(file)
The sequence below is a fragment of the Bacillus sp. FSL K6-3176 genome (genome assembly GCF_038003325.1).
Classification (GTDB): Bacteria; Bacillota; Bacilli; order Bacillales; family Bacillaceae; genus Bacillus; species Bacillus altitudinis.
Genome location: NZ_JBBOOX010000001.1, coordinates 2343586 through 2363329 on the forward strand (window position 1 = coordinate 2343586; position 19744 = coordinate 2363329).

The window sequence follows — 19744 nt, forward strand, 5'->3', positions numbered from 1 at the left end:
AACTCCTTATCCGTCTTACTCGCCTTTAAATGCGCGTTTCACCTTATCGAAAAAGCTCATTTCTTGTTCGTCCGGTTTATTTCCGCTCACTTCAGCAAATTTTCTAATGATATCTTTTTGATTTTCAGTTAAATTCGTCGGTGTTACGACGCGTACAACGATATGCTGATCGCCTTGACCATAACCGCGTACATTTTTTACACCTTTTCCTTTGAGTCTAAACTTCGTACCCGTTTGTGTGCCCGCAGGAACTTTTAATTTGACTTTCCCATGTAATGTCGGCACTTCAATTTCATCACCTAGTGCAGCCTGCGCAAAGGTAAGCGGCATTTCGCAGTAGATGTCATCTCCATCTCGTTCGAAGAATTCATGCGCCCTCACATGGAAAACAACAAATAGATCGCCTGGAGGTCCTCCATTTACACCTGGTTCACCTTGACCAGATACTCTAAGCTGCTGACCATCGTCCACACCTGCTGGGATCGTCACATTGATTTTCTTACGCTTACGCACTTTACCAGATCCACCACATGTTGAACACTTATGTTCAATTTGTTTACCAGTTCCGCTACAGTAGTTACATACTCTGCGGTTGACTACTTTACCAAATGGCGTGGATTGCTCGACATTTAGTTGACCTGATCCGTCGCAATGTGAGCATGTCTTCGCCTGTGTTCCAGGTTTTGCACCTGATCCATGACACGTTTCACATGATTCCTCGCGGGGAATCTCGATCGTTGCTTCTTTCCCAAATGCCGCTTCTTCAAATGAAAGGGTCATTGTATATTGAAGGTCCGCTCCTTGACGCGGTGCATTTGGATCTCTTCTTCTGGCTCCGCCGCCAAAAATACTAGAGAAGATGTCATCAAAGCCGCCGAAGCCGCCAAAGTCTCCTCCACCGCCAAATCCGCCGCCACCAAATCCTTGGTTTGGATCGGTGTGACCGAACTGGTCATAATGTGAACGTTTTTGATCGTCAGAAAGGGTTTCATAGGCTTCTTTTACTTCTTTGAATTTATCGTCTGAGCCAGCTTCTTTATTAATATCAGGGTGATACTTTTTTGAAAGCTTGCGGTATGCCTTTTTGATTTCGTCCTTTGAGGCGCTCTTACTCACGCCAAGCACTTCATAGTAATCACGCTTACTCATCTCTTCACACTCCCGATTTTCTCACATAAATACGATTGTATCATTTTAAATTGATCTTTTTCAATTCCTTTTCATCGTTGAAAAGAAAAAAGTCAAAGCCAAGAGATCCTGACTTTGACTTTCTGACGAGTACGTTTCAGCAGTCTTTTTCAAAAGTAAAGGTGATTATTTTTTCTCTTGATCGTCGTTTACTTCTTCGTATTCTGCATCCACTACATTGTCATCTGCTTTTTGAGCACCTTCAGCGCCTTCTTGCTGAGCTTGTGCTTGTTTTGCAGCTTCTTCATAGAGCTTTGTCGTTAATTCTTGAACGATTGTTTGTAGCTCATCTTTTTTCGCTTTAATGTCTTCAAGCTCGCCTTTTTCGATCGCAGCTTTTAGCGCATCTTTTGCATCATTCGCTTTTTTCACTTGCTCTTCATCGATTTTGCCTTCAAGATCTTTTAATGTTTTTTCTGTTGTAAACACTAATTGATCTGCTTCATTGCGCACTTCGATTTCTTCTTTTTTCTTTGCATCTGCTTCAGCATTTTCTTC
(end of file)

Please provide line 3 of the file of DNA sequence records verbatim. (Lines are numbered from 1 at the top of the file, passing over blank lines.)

Genome location: NZ_JBBOOX010000001.1, coordinates 2343586 through 2363329 on the forward strand (window position 1 = coordinate 2343586; position 19744 = coordinate 2363329).